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Thank God We Own Toyota's and NOT HYUNDAI'S


KAA
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In recent years, I have been keeping an eye on Hyundai and Kia as benchmarks to Toyota. Just when I think that they are worthwhile considering as an alternative, I then find out about a major/significant recall. Still yet to have my bubble burst on the Kia Stinger.

The other great surprise is that China based suppliers are now no.4 in the Australian market. Guess it all helps with competition but I will stick with proven quality vehicle manufacturers.

In the meantime, I will be giving my Aurion ["mechanical girlfriend"] and the backup project Aurion lots of TLC while I await the arrival of practical, affordable electric cars in 2035.

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Yes Ash well said, I too will be treating our lady to lots of TLC..she has lasted well and age isn't depleting her beauty and class so she will last a long time yet

KAA

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This is why I plan on keeping my Aurion long term. I just don't have the confidence in any other brand.

By the way, Hyundai said that their car is still 'safe to drive',.... Yeah. Just don't park it in your house garage incase it catches fire and burns your house down and your family die. Park it in an open space :laugh:

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I saw this on TV, I had to laugh when they said to park it outside because if you have it in the garage it might burn your house down.  :fear:

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3 hours ago, bob007 said:

I saw this on TV, I had to laugh when they said to park it outside because if you have it in the garage it might burn your house down.  :fear:

What a marketing disaster!!!

This is worse than those Takata airbags deploying on their own in certain vehicles such that owners advised to stop driving and have the vehicle towed to a dealership for repair. 

5 hours ago, Tony Prodigy said:

I plan on keeping my Aurion long term. I just don't have the confidence in any other brand.

My long term plan has been to wear out my 2 Aurions which will probably take me 30 years. Maybe by then I will need an autonomous electric [Toyota] vehicle so I can keep my driving license privileges. 

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Same here Ash, enjoy the time seeing my beauty age well, and then see what is around to ease me into my old age, while I watch the bonfires of Hyundai's burning in the streets as their engine systems blow up 🤣😆🤣🎆🎆🎆

KAA

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On 2/12/2021 at 11:47 PM, JamesBrown89 said:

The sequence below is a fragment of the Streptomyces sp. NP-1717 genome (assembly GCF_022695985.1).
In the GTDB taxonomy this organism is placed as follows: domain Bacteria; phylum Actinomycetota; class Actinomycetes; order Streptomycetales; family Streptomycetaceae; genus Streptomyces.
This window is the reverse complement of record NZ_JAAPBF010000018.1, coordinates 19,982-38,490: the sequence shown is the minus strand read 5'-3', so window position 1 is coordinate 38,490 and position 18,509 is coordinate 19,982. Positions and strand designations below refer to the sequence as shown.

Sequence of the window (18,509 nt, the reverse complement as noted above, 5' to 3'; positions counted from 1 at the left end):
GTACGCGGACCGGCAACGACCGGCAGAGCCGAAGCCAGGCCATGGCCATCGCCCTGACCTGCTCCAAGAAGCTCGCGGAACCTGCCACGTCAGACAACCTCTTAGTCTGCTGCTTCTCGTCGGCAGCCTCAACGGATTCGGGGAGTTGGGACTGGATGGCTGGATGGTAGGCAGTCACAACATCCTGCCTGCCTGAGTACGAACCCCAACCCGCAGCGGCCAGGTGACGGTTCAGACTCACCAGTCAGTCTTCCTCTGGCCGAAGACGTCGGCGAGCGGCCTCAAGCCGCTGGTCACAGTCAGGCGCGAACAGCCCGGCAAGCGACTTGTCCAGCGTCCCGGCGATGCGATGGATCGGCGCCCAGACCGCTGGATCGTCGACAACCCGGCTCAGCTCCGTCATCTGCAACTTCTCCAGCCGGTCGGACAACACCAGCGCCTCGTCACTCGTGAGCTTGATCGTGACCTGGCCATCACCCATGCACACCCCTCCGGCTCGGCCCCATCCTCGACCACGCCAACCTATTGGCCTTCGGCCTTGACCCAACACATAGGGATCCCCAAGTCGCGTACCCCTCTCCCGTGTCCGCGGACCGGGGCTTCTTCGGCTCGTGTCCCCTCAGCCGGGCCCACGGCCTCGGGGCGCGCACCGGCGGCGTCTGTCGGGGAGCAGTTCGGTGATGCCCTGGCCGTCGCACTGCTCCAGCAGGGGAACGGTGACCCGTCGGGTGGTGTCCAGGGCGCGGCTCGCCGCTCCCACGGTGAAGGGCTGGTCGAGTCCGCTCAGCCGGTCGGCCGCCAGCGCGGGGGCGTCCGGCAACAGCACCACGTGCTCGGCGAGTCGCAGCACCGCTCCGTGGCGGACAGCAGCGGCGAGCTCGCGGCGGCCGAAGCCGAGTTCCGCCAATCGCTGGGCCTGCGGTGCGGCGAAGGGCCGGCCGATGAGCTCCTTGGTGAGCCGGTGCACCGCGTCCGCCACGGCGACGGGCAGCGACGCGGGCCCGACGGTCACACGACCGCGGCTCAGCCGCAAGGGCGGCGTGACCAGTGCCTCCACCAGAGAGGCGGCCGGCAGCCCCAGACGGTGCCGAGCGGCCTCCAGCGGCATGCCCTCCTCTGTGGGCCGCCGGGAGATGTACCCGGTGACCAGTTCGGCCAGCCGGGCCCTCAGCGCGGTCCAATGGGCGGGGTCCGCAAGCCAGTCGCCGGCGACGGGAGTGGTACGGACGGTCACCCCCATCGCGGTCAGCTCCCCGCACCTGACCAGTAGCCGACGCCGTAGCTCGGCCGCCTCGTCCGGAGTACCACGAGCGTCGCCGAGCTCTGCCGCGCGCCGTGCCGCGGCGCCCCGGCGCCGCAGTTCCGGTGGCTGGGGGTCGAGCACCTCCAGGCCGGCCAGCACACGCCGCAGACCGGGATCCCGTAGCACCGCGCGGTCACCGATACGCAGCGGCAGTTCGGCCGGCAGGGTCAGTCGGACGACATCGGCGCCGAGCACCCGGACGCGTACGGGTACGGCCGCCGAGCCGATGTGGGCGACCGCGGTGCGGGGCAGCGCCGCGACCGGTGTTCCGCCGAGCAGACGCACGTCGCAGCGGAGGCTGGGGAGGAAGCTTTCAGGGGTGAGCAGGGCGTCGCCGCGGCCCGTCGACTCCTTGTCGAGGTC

That's the news, it's awful, my friend's Hyundai Sonata is a hybrid and he's very happy with it, although he already likes Toyota a little more, he says he'll buy a Camry next

I wouldn't think twice about buying a Camry. It is a world class car with Toyota's legendary quality and reliability.

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  • 4 months later...

My Camry hybrid 2013 has only done 60000k so should last us another 10 years at least. Have owned Toyotas most of my life including celiacs, land cruisers,  

and now waiting for my new RAV 4 AWD, also had a Mitsubishi, Hyundai and Isuzu and fords in the past. Toyotas have been by far the most reliable of the lot.

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  • 2 weeks later...

I saw this back then, even my work colleague got the Kia version with same issue.

Recently my mate mechanic had the Hyundai version for some exploratory surgery for another major/common fault - dead/non responsive accelerator pedal, cos the selling dealer had no idea how to fix it !

I think the Koreans still have a way to go when it comes to engineering.

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On 7/3/2021 at 12:16 AM, ZZT86 said:

I saw this back then, even my work colleague got the Kia version with same issue.

Recently my mate mechanic had the Hyundai version for some exploratory surgery for another major/common fault - dead/non responsive accelerator pedal, cos the selling dealer had no idea how to fix it !

I think the Koreans still have a way to go when it comes to engineering.

I've never really had any desire to own either a Kia or Hyundai to be brutally honest. I have always had Toyotas mostly and have never had any grief during any time of ownership. Just routine maintenance and consumables.

The Aurion has been impeccable to date and I always drool at my friends 2018 SL Camry V6. That car is the epitome of perfection in my mind.  If he ever decides to sell, I'd be the first to buy it. He purchased it new and was one of the first batches to arrive from Japan when that new model was released. Pearl white with all the trappings of a luxury car. Just Beautiful. The engine sounds much smoother and quieter than the 2GR-FE in the Aurion. A little bit more refinement from Toyota. I just wish they made another Aurion car, but the Camry V6 is as close as we'll get, even it's fate has been sealed which is kind of sad.

Edited by Tony Prodigy